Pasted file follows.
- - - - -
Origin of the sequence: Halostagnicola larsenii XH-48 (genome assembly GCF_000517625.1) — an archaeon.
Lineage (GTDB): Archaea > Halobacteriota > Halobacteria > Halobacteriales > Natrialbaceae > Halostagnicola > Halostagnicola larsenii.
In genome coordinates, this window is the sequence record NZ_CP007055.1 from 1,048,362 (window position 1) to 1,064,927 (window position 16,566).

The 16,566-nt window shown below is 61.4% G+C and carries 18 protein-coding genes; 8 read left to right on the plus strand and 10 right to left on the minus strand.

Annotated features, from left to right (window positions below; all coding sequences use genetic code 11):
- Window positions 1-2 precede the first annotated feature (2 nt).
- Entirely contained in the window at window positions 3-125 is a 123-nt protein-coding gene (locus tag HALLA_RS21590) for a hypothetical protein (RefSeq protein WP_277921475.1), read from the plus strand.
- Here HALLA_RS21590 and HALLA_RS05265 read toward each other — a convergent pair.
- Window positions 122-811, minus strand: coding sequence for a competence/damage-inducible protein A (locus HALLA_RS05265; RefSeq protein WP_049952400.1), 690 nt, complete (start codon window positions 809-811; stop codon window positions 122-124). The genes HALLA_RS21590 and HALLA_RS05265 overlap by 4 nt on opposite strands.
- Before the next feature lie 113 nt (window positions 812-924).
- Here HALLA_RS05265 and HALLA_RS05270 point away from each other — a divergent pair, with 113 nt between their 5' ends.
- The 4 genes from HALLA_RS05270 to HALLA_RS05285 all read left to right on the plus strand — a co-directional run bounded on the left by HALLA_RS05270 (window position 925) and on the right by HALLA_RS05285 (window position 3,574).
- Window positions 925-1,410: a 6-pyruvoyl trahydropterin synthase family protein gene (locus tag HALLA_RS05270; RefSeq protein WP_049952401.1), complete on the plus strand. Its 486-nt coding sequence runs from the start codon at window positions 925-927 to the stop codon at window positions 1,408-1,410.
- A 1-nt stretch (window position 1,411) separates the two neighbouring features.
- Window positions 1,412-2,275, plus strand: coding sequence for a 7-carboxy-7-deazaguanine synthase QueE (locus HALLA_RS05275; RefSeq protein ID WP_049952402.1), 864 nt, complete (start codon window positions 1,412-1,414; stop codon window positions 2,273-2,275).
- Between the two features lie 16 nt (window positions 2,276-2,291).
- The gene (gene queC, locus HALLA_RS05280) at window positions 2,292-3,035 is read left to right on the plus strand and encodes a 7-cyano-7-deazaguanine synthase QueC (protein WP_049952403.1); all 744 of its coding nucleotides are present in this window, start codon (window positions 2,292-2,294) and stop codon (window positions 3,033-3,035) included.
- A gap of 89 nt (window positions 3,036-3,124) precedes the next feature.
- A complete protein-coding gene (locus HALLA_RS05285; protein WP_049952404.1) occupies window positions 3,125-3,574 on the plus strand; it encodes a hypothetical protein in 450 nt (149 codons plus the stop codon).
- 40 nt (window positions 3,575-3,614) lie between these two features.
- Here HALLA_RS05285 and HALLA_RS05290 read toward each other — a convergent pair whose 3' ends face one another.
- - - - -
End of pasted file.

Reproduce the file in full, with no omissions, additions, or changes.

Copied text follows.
Origin of the sequence: Halostagnicola larsenii XH-48 (genome assembly GCF_000517625.1) — an archaeon.
Lineage (GTDB): Archaea > Halobacteriota > Halobacteria > Halobacteriales > Natrialbaceae > Halostagnicola > Halostagnicola larsenii.
In genome coordinates, this window is the sequence record NZ_CP007055.1 from 1,048,362 (window position 1) to 1,064,927 (window position 16,566).

The 16,566-nt window shown below is 61.4% G+C and carries 18 protein-coding genes; 8 read left to right on the plus strand and 10 right to left on the minus strand.

Annotated features, from left to right (window positions below; all coding sequences use genetic code 11):
- Window positions 1-2 precede the first annotated feature (2 nt).
- Entirely contained in the window at window positions 3-125 is a 123-nt protein-coding gene (locus tag HALLA_RS21590) for a hypothetical protein (RefSeq protein WP_277921475.1), read from the plus strand.
- Here HALLA_RS21590 and HALLA_RS05265 read toward each other — a convergent pair.
- Window positions 122-811, minus strand: coding sequence for a competence/damage-inducible protein A (locus HALLA_RS05265; RefSeq protein WP_049952400.1), 690 nt, complete (start codon window positions 809-811; stop codon window positions 122-124). The genes HALLA_RS21590 and HALLA_RS05265 overlap by 4 nt on opposite strands.
- Before the next feature lie 113 nt (window positions 812-924).
- Here HALLA_RS05265 and HALLA_RS05270 point away from each other — a divergent pair, with 113 nt between their 5' ends.
- The 4 genes from HALLA_RS05270 to HALLA_RS05285 all read left to right on the plus strand — a co-directional run bounded on the left by HALLA_RS05270 (window position 925) and on the right by HALLA_RS05285 (window position 3,574).
- Window positions 925-1,410: a 6-pyruvoyl trahydropterin synthase family protein gene (locus tag HALLA_RS05270; RefSeq protein WP_049952401.1), complete on the plus strand. Its 486-nt coding sequence runs from the start codon at window positions 925-927 to the stop codon at window positions 1,408-1,410.
- A 1-nt stretch (window position 1,411) separates the two neighbouring features.
- Window positions 1,412-2,275, plus strand: coding sequence for a 7-carboxy-7-deazaguanine synthase QueE (locus HALLA_RS05275; RefSeq protein ID WP_049952402.1), 864 nt, complete (start codon window positions 1,412-1,414; stop codon window positions 2,273-2,275).
- Between the two features lie 16 nt (window positions 2,276-2,291).
- The gene (gene queC, locus HALLA_RS05280) at window positions 2,292-3,035 is read left to right on the plus strand and encodes a 7-cyano-7-deazaguanine synthase QueC (protein WP_049952403.1); all 744 of its coding nucleotides are present in this window, start codon (window positions 2,292-2,294) and stop codon (window positions 3,033-3,035) included.
- A gap of 89 nt (window positions 3,036-3,124) precedes the next feature.
- A complete protein-coding gene (locus HALLA_RS05285; protein WP_049952404.1) occupies window positions 3,125-3,574 on the plus strand; it encodes a hypothetical protein in 450 nt (149 codons plus the stop codon).
- 40 nt (window positions 3,575-3,614) lie between these two features.
- Here HALLA_RS05285 and HALLA_RS05290 read toward each other — a convergent pair whose 3' ends face one another.